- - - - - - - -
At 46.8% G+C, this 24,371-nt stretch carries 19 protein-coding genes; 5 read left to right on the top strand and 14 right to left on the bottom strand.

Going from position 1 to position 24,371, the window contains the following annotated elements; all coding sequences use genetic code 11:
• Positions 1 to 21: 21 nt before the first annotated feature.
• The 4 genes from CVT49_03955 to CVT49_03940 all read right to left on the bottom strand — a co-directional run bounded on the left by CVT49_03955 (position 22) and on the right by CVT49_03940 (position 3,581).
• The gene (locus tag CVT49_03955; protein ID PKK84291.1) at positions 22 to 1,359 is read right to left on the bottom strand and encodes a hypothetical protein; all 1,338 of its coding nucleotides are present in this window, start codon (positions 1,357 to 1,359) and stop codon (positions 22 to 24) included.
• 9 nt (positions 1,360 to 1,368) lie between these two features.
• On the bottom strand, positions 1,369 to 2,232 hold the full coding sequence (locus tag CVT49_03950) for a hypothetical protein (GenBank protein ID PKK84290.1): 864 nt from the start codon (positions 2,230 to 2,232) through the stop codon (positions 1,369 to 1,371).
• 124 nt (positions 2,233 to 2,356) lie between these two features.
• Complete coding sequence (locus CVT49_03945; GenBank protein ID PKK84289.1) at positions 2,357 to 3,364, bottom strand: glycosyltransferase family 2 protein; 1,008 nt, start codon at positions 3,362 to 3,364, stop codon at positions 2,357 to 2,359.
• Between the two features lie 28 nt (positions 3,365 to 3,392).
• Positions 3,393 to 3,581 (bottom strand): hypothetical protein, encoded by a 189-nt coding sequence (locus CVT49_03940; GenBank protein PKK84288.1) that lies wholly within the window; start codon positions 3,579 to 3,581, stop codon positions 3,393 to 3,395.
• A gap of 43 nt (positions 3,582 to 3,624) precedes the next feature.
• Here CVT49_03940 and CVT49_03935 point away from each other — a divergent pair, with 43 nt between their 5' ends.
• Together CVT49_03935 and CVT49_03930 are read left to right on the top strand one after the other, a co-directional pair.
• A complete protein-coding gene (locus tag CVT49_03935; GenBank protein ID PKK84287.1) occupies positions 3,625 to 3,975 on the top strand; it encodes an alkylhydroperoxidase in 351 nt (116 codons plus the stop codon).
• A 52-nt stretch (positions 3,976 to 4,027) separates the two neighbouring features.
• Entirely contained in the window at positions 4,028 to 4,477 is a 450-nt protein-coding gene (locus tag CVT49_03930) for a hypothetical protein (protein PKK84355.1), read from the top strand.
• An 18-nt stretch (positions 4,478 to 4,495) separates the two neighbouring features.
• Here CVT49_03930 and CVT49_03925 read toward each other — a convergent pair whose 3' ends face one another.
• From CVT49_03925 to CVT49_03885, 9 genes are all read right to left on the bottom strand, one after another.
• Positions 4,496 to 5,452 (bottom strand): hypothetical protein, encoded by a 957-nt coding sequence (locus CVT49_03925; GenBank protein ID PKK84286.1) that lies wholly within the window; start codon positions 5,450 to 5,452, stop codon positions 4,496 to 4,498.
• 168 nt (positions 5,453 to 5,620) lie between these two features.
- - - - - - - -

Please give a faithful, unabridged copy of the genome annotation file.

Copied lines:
At 46.8% G+C, this 24,371-nt stretch carries 19 protein-coding genes; 5 read left to right on the top strand and 14 right to left on the bottom strand.

Going from position 1 to position 24,371, the window contains the following annotated elements; all coding sequences use genetic code 11:
• Positions 1 to 21: 21 nt before the first annotated feature.
• The 4 genes from CVT49_03955 to CVT49_03940 all read right to left on the bottom strand — a co-directional run bounded on the left by CVT49_03955 (position 22) and on the right by CVT49_03940 (position 3,581).
• The gene (locus tag CVT49_03955; protein ID PKK84291.1) at positions 22 to 1,359 is read right to left on the bottom strand and encodes a hypothetical protein; all 1,338 of its coding nucleotides are present in this window, start codon (positions 1,357 to 1,359) and stop codon (positions 22 to 24) included.
• 9 nt (positions 1,360 to 1,368) lie between these two features.
• On the bottom strand, positions 1,369 to 2,232 hold the full coding sequence (locus tag CVT49_03950) for a hypothetical protein (GenBank protein ID PKK84290.1): 864 nt from the start codon (positions 2,230 to 2,232) through the stop codon (positions 1,369 to 1,371).
• 124 nt (positions 2,233 to 2,356) lie between these two features.
• Complete coding sequence (locus CVT49_03945; GenBank protein ID PKK84289.1) at positions 2,357 to 3,364, bottom strand: glycosyltransferase family 2 protein; 1,008 nt, start codon at positions 3,362 to 3,364, stop codon at positions 2,357 to 2,359.
• Between the two features lie 28 nt (positions 3,365 to 3,392).
• Positions 3,393 to 3,581 (bottom strand): hypothetical protein, encoded by a 189-nt coding sequence (locus CVT49_03940; GenBank protein PKK84288.1) that lies wholly within the window; start codon positions 3,579 to 3,581, stop codon positions 3,393 to 3,395.
• A gap of 43 nt (positions 3,582 to 3,624) precedes the next feature.
• Here CVT49_03940 and CVT49_03935 point away from each other — a divergent pair, with 43 nt between their 5' ends.
• Together CVT49_03935 and CVT49_03930 are read left to right on the top strand one after the other, a co-directional pair.
• A complete protein-coding gene (locus tag CVT49_03935; GenBank protein ID PKK84287.1) occupies positions 3,625 to 3,975 on the top strand; it encodes an alkylhydroperoxidase in 351 nt (116 codons plus the stop codon).
• A 52-nt stretch (positions 3,976 to 4,027) separates the two neighbouring features.
• Entirely contained in the window at positions 4,028 to 4,477 is a 450-nt protein-coding gene (locus tag CVT49_03930) for a hypothetical protein (protein PKK84355.1), read from the top strand.
• An 18-nt stretch (positions 4,478 to 4,495) separates the two neighbouring features.
• Here CVT49_03930 and CVT49_03925 read toward each other — a convergent pair whose 3' ends face one another.
• From CVT49_03925 to CVT49_03885, 9 genes are all read right to left on the bottom strand, one after another.
• Positions 4,496 to 5,452 (bottom strand): hypothetical protein, encoded by a 957-nt coding sequence (locus CVT49_03925; GenBank protein ID PKK84286.1) that lies wholly within the window; start codon positions 5,450 to 5,452, stop codon positions 4,496 to 4,498.
• 168 nt (positions 5,453 to 5,620) lie between these two features.